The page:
Somehow, I'd forgotten so much about her until I found this letter. But also, I realized how much I had missed at the time. She had drawn back first, though I found in this letter an apology for it. At the time, however, I was distracted enough by my own budding relationship, that I can't imagine that I gave it the proper thought at the time.
So, from the beginning, my weekend had taken a tone of reminiscence. I then drove up with my parents to the house in Maine, which I hadn't been to in probably 15 years. The house has changed a lot, and from seeing it, I could see the extent to which my parents had successfully moved a lot of stuff. No longer do the sliding glass doors open up into nowhere, but now lead to a deck. The whole place has a greater sense of permanence, like people actually live there. I found myself wandering through, identifying things that had been there all this time, things that had moved in the intervening years, and new stuff. I gazed at my dad's collection of WWI posters. Found books that I'd paged through a million times. Looked through my dad's external hard drive picking out albums for him to burn onto cds for me. Things like Harry Chapin and Bill Staines, Robert Johnson and Billie Holiday. For the first time in years, I watched an episode of Jeopardy. This was a habit that my family was famous for, usually watching while we ate dinner, competitively calling out answers (questions).
Friday turned into a lazy day, with me spending some time in both the morning and afternoon kayaking out on the lake. As much as I'm often a solitary person, I'm also pretty much a city dweller, so it was strange being in the middle of the lake without seeing any people, any cars around. No music playing. Just me on the lake. It was soothing and peaceful, and I was glad I don't do that very often. I like noise and people.
Saturday, we drove down to Freeport. There we wandered about the various outlets. I was reminded at how spoiled I am that I'm used to shopping alone. Shopping with others is just an aggravating activity. In the evening, there was free Arlo Guthrie concert. A folk singer that I haven't listened to since I left home for college. He was playing his "Solo Reunion Tour" since originally he sang alone, and wanted to get on the reunion tour bandwagon. Arlo is really more(maybe not more, but he's better as) a story teller than a musician, and so he pulled out some of his classic stories, including a full version of "Alice's Restaurant." But perhaps was his best story was a new one about "Coming into Los Angeles." How he was at an airport, and there were two secret service looking guys sitting across from him, and naturally as a hippie type, he was all nervous about that. And one of them stood up, and came over to him, and towering above him asked. "Are you Guthrie?"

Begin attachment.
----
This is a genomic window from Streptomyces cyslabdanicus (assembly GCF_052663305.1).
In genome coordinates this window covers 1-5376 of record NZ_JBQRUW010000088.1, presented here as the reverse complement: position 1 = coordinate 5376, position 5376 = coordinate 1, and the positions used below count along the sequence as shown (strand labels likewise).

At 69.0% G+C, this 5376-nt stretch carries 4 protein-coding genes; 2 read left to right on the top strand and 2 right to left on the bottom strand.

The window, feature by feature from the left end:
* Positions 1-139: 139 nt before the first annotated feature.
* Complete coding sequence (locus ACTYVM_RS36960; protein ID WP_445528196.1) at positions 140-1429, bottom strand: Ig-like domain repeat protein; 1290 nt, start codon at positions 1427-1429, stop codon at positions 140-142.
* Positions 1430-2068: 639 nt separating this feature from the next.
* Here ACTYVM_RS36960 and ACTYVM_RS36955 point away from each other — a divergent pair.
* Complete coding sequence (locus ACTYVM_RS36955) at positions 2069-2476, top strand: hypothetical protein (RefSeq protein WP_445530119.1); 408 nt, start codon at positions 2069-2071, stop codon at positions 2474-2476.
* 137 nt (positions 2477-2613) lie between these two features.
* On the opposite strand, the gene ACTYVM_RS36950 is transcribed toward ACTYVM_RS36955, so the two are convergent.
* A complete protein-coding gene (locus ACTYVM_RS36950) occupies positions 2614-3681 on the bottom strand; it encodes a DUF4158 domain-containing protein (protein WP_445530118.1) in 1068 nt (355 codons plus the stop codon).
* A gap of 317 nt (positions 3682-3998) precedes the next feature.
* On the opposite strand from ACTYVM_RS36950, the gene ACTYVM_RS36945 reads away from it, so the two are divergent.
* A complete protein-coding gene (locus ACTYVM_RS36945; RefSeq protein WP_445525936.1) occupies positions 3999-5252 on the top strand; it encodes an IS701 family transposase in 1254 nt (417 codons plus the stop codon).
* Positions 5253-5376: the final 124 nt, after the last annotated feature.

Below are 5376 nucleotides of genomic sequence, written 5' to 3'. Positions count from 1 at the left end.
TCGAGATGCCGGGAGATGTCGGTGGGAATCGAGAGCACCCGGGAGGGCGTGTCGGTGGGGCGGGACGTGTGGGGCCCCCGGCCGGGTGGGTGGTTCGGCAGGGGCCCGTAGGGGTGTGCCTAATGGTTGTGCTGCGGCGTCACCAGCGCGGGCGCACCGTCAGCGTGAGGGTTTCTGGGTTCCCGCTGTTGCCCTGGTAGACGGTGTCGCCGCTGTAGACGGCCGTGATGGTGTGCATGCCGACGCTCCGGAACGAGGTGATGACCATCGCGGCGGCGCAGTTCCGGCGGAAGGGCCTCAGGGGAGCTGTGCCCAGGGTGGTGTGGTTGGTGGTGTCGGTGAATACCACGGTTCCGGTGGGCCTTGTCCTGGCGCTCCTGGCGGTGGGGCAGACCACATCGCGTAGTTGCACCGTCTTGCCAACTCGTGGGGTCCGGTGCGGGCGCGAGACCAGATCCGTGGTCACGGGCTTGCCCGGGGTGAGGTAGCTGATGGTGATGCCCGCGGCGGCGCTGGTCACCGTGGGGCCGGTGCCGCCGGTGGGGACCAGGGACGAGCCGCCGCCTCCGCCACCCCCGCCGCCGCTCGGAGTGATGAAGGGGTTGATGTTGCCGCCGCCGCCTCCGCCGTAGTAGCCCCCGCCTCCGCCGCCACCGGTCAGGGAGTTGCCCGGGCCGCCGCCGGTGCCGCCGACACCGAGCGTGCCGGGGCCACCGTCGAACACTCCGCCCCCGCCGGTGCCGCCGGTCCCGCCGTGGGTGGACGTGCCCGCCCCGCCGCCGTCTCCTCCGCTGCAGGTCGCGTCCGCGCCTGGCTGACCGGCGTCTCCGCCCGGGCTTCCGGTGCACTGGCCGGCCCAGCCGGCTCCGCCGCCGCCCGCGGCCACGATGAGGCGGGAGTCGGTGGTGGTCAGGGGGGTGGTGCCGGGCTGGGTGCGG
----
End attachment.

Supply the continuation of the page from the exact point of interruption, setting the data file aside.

"Guthrie, are you bringing in a couple of keys?"
And he realized that secret service agent or not, this guy had grown up listening to his music.
The weekend as a whole was a success. I got along with my parents well enough, with me being content to listen more than talk, since I'm never sure what I'll say that will cause a strained look to appear on my mother's face. One night, I picked randomly from the dvds, providing us with the silent movie "The Golem" for entertainment. Something they probably never would have gotten around to watching if it wasn't for me. One afternoon, my dad read my issue of the New Yorker which he wouldn't have bought himself. I helped out with some yard work. So I like to think that I provided them with some pleasures, diversions, and labor that they wouldn't have had otherwise.